Up to this point, Ken and I more or less played the game in the same way. However, we went into two drastically different directions after this. Ken did the clever thing, he started searching for resources giving us a chance to see the games scavenge and weapon building element. He tried ducking into houses, seeing that no one was home he pillages a fridge for food and searches through drawers until ultimately he succumbs to his thirst and dies. Womp, womp.
Knowing that our time was almost up and not wanting to repeat history, I do the only thing I can think of. I equip a weapon and go total ham sandwich on the drugged up dwellers of London! Running into a house that has civilians while not hopped up on Joy is apparently a big no-go in this reality! Blows are exchanged and bodies hit the floor as I dash from room to room, swinging my melee weapon and looting for all the snacks I can find. Inevitably my massacre comes to an end when I get locked upstairs where I trip a laser alarm that not only burns me, but sends local law enforcement and concerned citizens into the fray. I had a laugh messing with the game mechanics, picking corpses up and trying to lay them neatly into a bath tub and making a futile attempt to throw one out the window.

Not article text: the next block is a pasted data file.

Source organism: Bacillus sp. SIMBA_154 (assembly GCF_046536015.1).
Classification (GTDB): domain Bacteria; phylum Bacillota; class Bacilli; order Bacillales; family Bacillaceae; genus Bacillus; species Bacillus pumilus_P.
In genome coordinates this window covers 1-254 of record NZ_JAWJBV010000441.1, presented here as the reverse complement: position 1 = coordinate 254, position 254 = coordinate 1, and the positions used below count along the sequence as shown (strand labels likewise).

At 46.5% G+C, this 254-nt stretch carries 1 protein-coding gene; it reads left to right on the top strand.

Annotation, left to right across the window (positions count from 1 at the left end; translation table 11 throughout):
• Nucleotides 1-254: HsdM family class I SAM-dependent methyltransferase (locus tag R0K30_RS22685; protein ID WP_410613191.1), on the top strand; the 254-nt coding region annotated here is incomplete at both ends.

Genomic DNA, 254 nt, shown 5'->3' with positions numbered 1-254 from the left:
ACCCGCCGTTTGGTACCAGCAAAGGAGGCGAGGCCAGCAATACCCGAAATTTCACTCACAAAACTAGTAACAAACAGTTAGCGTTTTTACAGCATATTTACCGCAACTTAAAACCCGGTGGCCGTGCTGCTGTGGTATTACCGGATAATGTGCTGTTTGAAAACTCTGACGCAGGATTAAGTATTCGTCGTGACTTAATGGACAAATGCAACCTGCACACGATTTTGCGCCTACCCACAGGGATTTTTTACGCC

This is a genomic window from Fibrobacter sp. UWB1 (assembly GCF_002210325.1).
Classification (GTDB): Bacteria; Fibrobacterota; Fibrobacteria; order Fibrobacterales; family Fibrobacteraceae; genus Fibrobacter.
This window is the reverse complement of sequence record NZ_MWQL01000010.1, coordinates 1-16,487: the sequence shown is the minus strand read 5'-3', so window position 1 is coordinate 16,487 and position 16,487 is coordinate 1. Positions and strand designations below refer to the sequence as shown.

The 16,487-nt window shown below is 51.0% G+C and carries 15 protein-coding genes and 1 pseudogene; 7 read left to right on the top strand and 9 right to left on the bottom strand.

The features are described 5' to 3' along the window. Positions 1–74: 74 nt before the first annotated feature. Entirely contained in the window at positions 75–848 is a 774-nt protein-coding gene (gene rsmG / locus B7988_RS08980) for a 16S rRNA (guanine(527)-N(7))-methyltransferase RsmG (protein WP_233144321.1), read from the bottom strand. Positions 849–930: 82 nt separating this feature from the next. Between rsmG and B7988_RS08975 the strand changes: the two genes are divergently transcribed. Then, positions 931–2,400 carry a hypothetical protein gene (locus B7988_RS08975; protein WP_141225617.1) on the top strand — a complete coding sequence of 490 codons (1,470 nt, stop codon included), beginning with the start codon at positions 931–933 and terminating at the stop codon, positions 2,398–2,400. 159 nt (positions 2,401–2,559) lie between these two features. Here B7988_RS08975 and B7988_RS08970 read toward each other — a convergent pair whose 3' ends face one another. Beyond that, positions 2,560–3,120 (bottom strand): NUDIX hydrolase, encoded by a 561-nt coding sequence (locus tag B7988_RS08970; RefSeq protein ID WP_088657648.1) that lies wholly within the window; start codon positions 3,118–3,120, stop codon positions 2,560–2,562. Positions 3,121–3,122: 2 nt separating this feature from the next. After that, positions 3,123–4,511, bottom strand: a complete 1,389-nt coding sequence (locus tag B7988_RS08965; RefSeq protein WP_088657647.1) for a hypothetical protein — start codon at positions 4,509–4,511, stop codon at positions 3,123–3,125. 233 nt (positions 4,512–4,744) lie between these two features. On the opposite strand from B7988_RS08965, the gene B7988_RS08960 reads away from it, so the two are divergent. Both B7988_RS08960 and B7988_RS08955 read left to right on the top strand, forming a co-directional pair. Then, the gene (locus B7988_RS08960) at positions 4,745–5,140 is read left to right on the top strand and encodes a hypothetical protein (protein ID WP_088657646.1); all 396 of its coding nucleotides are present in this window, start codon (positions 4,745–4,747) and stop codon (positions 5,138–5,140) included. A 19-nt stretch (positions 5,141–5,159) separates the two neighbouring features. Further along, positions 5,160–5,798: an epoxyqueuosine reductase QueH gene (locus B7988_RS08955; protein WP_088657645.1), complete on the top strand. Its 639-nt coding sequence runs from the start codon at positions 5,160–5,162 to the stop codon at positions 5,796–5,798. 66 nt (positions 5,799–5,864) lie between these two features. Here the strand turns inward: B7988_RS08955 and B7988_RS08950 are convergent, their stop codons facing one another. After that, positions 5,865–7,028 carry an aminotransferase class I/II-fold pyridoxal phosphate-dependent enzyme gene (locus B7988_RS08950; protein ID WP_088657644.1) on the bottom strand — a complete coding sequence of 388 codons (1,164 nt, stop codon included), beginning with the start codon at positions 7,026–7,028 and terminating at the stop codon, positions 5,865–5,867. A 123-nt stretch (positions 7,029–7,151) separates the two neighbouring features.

At the conclusion of our time with We Happy Few we were able to share our concerns and criticisms with Sam Abbott. Offering suggestions for things that we think could make an already strong proof of concept that much better. The most rewarding part of my PAX East experience was when Sam took out his notepad and wrote those thoughts down to consider later, a simple thing that left me feeling like I was playing small a part in the development of a game that I know I’ll be buying when it releases. While some aspects of the game are reminiscent visually of BioShock or Fallout 3, it’s by no means a clone of those games. We Happy Few is an atmospheric mind meld of an alternate reality that leaves you in a quasi dystopian state of mind.
The particular build that we played on was for PC but only time will tell what systems the game will be available on in the future! Stay up to date on the latest updates here on the Compulsion Games website.